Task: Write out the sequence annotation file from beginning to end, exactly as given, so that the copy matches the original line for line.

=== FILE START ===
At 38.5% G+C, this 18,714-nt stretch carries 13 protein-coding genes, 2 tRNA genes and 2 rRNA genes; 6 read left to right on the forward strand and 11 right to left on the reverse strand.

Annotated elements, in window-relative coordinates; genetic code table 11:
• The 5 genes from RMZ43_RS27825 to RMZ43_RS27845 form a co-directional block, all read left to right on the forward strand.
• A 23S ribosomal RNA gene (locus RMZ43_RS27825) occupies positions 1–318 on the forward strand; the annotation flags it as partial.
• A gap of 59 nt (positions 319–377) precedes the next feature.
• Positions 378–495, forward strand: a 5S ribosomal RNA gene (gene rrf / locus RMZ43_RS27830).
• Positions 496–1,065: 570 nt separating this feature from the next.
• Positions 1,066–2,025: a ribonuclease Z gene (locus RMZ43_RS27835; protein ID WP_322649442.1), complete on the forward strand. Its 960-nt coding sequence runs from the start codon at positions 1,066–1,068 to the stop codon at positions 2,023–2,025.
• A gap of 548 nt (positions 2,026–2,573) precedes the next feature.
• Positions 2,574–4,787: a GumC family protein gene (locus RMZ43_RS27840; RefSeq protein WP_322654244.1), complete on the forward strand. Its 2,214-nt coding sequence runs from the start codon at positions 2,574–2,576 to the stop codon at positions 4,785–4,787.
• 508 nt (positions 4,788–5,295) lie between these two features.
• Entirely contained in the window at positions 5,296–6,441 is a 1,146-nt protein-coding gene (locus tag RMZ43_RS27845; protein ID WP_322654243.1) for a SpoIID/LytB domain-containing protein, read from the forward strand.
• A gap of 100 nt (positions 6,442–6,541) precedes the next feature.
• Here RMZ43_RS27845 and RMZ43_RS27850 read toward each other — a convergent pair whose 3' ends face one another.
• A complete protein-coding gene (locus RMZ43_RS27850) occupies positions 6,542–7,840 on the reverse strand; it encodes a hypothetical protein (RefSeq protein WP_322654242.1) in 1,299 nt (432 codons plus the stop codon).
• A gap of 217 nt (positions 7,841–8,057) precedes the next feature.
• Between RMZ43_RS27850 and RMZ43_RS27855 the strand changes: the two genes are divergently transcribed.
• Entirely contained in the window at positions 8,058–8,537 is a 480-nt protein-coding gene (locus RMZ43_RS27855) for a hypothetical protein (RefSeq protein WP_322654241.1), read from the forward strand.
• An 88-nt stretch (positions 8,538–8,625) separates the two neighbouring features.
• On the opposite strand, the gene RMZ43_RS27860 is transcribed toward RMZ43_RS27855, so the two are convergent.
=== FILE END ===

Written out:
At 38.5% G+C, this 18,714-nt stretch carries 13 protein-coding genes, 2 tRNA genes and 2 rRNA genes; 6 read left to right on the forward strand and 11 right to left on the reverse strand.

Annotated elements, in window-relative coordinates; genetic code table 11:
• The 5 genes from RMZ43_RS27825 to RMZ43_RS27845 form a co-directional block, all read left to right on the forward strand.
• A 23S ribosomal RNA gene (locus RMZ43_RS27825) occupies positions 1–318 on the forward strand; the annotation flags it as partial.
• A gap of 59 nt (positions 319–377) precedes the next feature.
• Positions 378–495, forward strand: a 5S ribosomal RNA gene (gene rrf / locus RMZ43_RS27830).
• Positions 496–1,065: 570 nt separating this feature from the next.
• Positions 1,066–2,025: a ribonuclease Z gene (locus RMZ43_RS27835; protein ID WP_322649442.1), complete on the forward strand. Its 960-nt coding sequence runs from the start codon at positions 1,066–1,068 to the stop codon at positions 2,023–2,025.
• A gap of 548 nt (positions 2,026–2,573) precedes the next feature.
• Positions 2,574–4,787: a GumC family protein gene (locus RMZ43_RS27840; RefSeq protein WP_322654244.1), complete on the forward strand. Its 2,214-nt coding sequence runs from the start codon at positions 2,574–2,576 to the stop codon at positions 4,785–4,787.
• 508 nt (positions 4,788–5,295) lie between these two features.
• Entirely contained in the window at positions 5,296–6,441 is a 1,146-nt protein-coding gene (locus tag RMZ43_RS27845; protein ID WP_322654243.1) for a SpoIID/LytB domain-containing protein, read from the forward strand.
• A gap of 100 nt (positions 6,442–6,541) precedes the next feature.
• Here RMZ43_RS27845 and RMZ43_RS27850 read toward each other — a convergent pair whose 3' ends face one another.
• A complete protein-coding gene (locus RMZ43_RS27850) occupies positions 6,542–7,840 on the reverse strand; it encodes a hypothetical protein (RefSeq protein WP_322654242.1) in 1,299 nt (432 codons plus the stop codon).
• A gap of 217 nt (positions 7,841–8,057) precedes the next feature.
• Between RMZ43_RS27850 and RMZ43_RS27855 the strand changes: the two genes are divergently transcribed.
• Entirely contained in the window at positions 8,058–8,537 is a 480-nt protein-coding gene (locus RMZ43_RS27855) for a hypothetical protein (RefSeq protein WP_322654241.1), read from the forward strand.
• An 88-nt stretch (positions 8,538–8,625) separates the two neighbouring features.
• On the opposite strand, the gene RMZ43_RS27860 is transcribed toward RMZ43_RS27855, so the two are convergent.